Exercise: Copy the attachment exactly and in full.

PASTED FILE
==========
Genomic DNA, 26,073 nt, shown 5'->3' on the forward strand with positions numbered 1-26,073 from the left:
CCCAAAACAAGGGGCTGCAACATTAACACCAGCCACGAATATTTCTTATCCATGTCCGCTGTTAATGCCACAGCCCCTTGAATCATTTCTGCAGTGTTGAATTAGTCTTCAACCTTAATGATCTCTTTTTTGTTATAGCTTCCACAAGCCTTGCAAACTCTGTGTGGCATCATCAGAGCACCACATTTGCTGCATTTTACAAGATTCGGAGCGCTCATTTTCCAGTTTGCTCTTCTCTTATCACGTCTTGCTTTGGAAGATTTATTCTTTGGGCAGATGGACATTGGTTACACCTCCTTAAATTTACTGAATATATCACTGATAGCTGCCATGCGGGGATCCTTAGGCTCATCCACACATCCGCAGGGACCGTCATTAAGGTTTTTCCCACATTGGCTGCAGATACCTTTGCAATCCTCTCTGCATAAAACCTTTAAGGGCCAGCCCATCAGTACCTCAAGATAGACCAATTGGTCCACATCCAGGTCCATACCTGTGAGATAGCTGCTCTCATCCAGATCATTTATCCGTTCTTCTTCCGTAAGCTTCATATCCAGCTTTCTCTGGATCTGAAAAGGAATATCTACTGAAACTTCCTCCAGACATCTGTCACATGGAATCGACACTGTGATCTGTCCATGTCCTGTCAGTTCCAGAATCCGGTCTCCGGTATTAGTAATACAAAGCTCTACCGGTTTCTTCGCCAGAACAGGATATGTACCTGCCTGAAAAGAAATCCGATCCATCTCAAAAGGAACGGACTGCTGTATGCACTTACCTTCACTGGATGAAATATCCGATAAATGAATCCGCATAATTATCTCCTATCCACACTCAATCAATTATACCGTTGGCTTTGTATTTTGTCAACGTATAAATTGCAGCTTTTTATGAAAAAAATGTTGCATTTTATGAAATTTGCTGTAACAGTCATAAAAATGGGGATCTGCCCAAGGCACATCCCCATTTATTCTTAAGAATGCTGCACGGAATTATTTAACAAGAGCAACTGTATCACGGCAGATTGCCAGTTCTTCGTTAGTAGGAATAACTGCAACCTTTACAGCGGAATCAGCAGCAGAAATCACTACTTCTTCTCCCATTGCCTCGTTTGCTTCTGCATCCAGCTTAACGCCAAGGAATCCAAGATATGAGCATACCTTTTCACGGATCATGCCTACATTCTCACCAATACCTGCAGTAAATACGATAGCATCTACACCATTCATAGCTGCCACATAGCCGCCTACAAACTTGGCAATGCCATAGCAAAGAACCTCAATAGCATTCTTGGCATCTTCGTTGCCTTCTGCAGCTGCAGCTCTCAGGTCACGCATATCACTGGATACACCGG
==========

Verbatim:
Genomic DNA, 26,073 nt, shown 5'->3' on the forward strand with positions numbered 1-26,073 from the left:
CCCAAAACAAGGGGCTGCAACATTAACACCAGCCACGAATATTTCTTATCCATGTCCGCTGTTAATGCCACAGCCCCTTGAATCATTTCTGCAGTGTTGAATTAGTCTTCAACCTTAATGATCTCTTTTTTGTTATAGCTTCCACAAGCCTTGCAAACTCTGTGTGGCATCATCAGAGCACCACATTTGCTGCATTTTACAAGATTCGGAGCGCTCATTTTCCAGTTTGCTCTTCTCTTATCACGTCTTGCTTTGGAAGATTTATTCTTTGGGCAGATGGACATTGGTTACACCTCCTTAAATTTACTGAATATATCACTGATAGCTGCCATGCGGGGATCCTTAGGCTCATCCACACATCCGCAGGGACCGTCATTAAGGTTTTTCCCACATTGGCTGCAGATACCTTTGCAATCCTCTCTGCATAAAACCTTTAAGGGCCAGCCCATCAGTACCTCAAGATAGACCAATTGGTCCACATCCAGGTCCATACCTGTGAGATAGCTGCTCTCATCCAGATCATTTATCCGTTCTTCTTCCGTAAGCTTCATATCCAGCTTTCTCTGGATCTGAAAAGGAATATCTACTGAAACTTCCTCCAGACATCTGTCACATGGAATCGACACTGTGATCTGTCCATGTCCTGTCAGTTCCAGAATCCGGTCTCCGGTATTAGTAATACAAAGCTCTACCGGTTTCTTCGCCAGAACAGGATATGTACCTGCCTGAAAAGAAATCCGATCCATCTCAAAAGGAACGGACTGCTGTATGCACTTACCTTCACTGGATGAAATATCCGATAAATGAATCCGCATAATTATCTCCTATCCACACTCAATCAATTATACCGTTGGCTTTGTATTTTGTCAACGTATAAATTGCAGCTTTTTATGAAAAAAATGTTGCATTTTATGAAATTTGCTGTAACAGTCATAAAAATGGGGATCTGCCCAAGGCACATCCCCATTTATTCTTAAGAATGCTGCACGGAATTATTTAACAAGAGCAACTGTATCACGGCAGATTGCCAGTTCTTCGTTAGTAGGAATAACTGCAACCTTTACAGCGGAATCAGCAGCAGAAATCACTACTTCTTCTCCCATTGCCTCGTTTGCTTCTGCATCCAGCTTAACGCCAAGGAATCCAAGATATGAGCATACCTTTTCACGGATCATGCCTACATTCTCACCAATACCTGCAGTAAATACGATAGCATCTACACCATTCATAGCTGCCACATAGCCGCCTACAAACTTGGCAATGCCATAGCAAAGAACCTCAATAGCATTCTTGGCATCTTCGTTGCCTTCTGCAGCTGCAGCTCTCAGGTCACGCATATCACTGGATACACCGG